Industrials

Chris Bryant is a Bloomberg Gadfly columnist covering industrial companies. He previously worked for the Financial Times.

For years making light bulbs was an oligopolistic business that generated lots of cash for Philips and Siemens. These days, neither company seems to want much to do with lighting.

Siemens partially exited the business in 2013 with the IPO of its Osram lighting unit, although it retains a 17 percent stake and a seat on its supervisory board. Philips is preparing to sell or IPO its "lighting solutions" unit this year, and is disposing of its LED components unit separately.

What's going on? Grossly inefficient conventional light bulbs are headed towards extinction, forcing incumbents to cut costs and slash jobs.

Not Lighting the Path
Philips lighting division's organic sales have been declining
Bloomberg Intelligence

That's not to say the world is going to sit in darkness. It's just the industry's future is based on semiconductors, not filaments.

Light-emitting diodes (LEDs to you and me) open up a host of new lighting applications and they can be connected together via the much-ballyhooed "Internet of things." But that technological shift is a source of anxiety for industry incumbents as it's attracting new competitors and it's not clear which segments will prove profitable (and which will be commoditized).

So far at least, the Philips plan to get out of LED components looks more appealing than the strategy set out by Siemens' offshoot.

Osram is selling its conventional light bulb business, which has about 2 billion euros ($2.2 billion) in yearly revenue, a move investors welcomed. But CEO Olaf Berlien destroyed most of that goodwill by announcing a 1 billion-euro investment in a new LED chip plant in Malaysia.

Osram's Plunge
Light company's shares fell sharply in November after LED plant announcment
Bloomberg

The worry is the spending spree will depress margins and Osram may struggle to compete against Chinese and Taiwanese rivals who could add capacity. Focusing on profitable niches such as laser headlamps for cars would be a safer bet, as barriers to entry are higher. Siemens was peeved enough to issue a press release noting that the strategy shift had caused the value of its stake to slump.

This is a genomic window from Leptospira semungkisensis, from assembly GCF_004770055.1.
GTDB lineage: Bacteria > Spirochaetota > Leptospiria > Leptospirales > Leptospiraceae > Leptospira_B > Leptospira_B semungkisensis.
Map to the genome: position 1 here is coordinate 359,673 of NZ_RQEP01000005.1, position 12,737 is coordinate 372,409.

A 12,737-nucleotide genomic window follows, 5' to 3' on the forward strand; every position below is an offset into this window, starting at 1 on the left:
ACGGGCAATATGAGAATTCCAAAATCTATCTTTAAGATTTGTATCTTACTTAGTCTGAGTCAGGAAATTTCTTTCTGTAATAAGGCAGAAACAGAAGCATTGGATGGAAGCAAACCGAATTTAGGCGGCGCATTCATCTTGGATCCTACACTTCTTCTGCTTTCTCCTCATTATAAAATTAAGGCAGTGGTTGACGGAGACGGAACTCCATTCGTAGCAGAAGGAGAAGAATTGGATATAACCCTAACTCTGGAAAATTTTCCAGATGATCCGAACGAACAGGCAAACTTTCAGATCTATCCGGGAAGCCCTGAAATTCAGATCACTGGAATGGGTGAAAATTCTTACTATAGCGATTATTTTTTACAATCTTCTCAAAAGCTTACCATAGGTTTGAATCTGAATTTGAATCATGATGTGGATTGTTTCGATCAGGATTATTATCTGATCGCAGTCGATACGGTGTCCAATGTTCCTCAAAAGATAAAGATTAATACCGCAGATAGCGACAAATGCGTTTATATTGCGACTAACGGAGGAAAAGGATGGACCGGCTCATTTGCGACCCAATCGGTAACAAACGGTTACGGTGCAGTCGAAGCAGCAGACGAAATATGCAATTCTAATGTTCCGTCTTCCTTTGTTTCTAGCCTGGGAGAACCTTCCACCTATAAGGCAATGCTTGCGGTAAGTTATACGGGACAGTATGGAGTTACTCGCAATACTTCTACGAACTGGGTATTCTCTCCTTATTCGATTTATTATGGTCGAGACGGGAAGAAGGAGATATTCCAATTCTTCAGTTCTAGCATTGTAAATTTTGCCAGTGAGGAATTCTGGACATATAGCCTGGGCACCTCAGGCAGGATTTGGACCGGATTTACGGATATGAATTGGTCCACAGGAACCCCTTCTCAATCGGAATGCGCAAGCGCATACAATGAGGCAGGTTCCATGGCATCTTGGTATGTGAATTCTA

While Philips has suffered its own disappointments in lighting, its strategy is, on the whole, better. The Dutch conglomerate is separating from lighting (7.4 billion euros in sales in fiscal 2015) to focus on healthcare technology (16.8 billion euros in sales) which should help it more usefully allocate capital. 

Unfortunately, its attempt to sell its automotive lighting and LED components unit -- Lumileds -- to a Chinese company collapsed this month because of U.S. opposition. Chief executive Frans van Houten acknowledged in a Bloomberg TV interview Tuesday that he may not get as much from a new sale as the $2.8 billion the Chinese were offering.

Regardless, getting out of components remains the right move given the fierce competition from Asia. Look what happened to Germany's solar industry when Chinese rivals appeared on the scene (hint: it wasn't pretty.)

It's a puzzle, however, why Philips didn't just sell the whole lighting division in one go, which would have been cleaner. Lumileds' performance will hardly be helped by several more months uncertainty over the identity of a buyer.

Marginal Gains
Philips lighting unit's adjusted ebita margin lagged other divisions in Q4 2015
Company

The Philips lighting unit (which excludes Lumileds) achieved a 9.5 percent adjusted ebita margin last year -- up from 8.6 percent in 2014. This is well below the Philips healthcare and consumer lifestyle divisions, but a reasonable performance given the rapid price declines in LEDs. Osram achieved a 10.2 percent adjusted ebita margin in fiscal 2015 but expects this to decline this year because of R&D and investment.

That, coupled with the recent punishment by Osram's shareholders, shows Philips is taking the right path.

This column does not necessarily reflect the opinion of Bloomberg LP and its owners.

To contact the author of this story:
Chris Bryant in Frankfurt at cbryant32@bloomberg.net

To contact the editor responsible for this story:
James Boxell at jboxell@bloomberg.net